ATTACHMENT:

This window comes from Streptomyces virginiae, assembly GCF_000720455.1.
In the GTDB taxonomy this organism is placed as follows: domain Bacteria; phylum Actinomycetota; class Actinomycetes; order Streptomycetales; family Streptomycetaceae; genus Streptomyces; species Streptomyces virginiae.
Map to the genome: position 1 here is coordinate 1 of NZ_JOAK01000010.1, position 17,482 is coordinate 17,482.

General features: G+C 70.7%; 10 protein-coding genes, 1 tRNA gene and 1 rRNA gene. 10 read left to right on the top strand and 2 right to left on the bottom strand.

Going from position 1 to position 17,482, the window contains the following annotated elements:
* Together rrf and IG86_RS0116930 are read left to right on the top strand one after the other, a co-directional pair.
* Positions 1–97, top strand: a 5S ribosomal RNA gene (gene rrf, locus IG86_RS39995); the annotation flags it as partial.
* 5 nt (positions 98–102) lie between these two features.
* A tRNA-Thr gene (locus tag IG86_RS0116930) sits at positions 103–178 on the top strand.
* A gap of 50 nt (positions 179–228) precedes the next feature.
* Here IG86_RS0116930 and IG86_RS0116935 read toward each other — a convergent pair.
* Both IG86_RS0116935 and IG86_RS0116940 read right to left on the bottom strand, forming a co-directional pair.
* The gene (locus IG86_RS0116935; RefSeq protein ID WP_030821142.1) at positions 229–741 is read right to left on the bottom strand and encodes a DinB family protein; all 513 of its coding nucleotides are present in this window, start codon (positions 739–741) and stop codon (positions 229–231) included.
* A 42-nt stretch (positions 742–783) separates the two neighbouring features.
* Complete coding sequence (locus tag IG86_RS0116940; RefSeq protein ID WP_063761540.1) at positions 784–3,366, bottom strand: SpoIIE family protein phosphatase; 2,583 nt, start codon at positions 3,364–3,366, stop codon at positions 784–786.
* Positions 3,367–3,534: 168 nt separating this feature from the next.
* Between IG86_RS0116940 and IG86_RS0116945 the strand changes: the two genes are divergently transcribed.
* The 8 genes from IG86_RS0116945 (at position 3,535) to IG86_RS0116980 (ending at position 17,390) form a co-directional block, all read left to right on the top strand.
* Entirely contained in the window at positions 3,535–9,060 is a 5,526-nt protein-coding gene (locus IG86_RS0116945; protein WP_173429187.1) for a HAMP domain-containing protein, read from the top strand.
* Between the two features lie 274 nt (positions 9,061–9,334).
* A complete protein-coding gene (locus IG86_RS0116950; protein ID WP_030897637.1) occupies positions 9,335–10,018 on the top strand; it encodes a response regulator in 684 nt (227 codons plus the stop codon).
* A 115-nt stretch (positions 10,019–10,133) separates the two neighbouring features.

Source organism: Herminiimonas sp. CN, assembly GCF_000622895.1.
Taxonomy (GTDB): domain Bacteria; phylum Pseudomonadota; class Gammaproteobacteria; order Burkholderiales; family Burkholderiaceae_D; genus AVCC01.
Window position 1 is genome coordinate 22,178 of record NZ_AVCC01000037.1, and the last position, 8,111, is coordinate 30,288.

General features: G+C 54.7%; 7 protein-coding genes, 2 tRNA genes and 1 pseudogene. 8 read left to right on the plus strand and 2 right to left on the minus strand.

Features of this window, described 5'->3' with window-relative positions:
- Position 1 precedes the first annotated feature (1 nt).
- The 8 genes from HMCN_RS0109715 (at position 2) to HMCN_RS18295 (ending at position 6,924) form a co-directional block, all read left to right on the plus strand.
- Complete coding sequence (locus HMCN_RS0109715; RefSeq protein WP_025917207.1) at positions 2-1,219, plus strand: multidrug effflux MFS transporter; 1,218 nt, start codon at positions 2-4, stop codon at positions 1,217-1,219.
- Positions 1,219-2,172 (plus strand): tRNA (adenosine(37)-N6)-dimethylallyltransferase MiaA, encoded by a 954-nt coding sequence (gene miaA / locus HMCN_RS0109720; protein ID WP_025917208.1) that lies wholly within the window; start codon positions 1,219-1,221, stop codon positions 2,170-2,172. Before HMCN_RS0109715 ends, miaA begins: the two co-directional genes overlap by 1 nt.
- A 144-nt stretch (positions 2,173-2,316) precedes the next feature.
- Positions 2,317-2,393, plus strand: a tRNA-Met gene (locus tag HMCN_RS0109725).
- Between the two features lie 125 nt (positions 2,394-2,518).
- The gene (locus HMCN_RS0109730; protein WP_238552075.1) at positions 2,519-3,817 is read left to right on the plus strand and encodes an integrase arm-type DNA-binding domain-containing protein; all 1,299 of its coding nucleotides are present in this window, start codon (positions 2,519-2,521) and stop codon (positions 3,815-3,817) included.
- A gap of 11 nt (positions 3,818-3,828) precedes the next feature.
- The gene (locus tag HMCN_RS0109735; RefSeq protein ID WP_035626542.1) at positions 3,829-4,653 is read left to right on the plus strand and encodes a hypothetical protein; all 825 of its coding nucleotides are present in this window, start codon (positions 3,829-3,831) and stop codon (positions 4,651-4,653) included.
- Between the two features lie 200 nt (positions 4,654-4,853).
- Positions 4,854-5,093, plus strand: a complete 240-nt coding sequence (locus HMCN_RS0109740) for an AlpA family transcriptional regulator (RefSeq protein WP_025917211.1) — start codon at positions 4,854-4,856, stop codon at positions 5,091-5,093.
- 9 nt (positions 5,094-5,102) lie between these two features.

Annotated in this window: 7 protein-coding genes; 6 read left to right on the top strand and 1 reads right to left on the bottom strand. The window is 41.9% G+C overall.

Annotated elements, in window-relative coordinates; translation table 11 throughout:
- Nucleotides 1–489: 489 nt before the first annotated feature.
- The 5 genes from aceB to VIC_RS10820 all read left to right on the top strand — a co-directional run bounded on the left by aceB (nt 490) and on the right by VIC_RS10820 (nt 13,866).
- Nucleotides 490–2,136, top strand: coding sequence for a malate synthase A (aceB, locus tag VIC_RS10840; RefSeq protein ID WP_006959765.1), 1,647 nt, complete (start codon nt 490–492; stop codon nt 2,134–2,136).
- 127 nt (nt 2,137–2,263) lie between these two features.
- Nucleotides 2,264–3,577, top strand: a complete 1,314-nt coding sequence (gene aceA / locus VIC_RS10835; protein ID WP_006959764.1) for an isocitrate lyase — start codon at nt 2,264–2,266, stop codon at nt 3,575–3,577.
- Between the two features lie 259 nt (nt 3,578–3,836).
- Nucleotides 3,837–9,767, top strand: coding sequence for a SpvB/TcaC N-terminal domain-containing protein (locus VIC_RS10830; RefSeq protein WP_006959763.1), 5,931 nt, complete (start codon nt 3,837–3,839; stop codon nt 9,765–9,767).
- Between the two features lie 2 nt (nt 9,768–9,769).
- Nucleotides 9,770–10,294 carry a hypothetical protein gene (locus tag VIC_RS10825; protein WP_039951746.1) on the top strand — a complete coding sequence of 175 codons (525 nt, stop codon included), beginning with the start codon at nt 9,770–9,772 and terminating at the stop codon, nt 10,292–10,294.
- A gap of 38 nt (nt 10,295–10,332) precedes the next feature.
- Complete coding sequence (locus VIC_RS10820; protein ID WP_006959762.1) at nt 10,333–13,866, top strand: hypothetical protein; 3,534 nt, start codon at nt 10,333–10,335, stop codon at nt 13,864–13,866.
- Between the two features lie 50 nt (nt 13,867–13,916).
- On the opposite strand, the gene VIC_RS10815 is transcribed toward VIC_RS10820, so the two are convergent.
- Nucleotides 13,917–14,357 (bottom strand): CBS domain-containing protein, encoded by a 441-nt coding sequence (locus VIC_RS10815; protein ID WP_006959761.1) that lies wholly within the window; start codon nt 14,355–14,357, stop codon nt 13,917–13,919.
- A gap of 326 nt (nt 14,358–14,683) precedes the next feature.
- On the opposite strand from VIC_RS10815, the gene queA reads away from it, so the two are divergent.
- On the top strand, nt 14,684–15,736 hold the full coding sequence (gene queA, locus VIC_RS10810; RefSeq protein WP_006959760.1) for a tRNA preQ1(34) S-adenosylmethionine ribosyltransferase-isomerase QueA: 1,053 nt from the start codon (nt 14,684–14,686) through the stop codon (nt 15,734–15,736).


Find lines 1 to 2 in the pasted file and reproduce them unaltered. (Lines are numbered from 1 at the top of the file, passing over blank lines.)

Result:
This window comes from Streptomyces virginiae, assembly GCF_000720455.1.
In the GTDB taxonomy this organism is placed as follows: domain Bacteria; phylum Actinomycetota; class Actinomycetes; order Streptomycetales; family Streptomycetaceae; genus Streptomyces; species Streptomyces virginiae.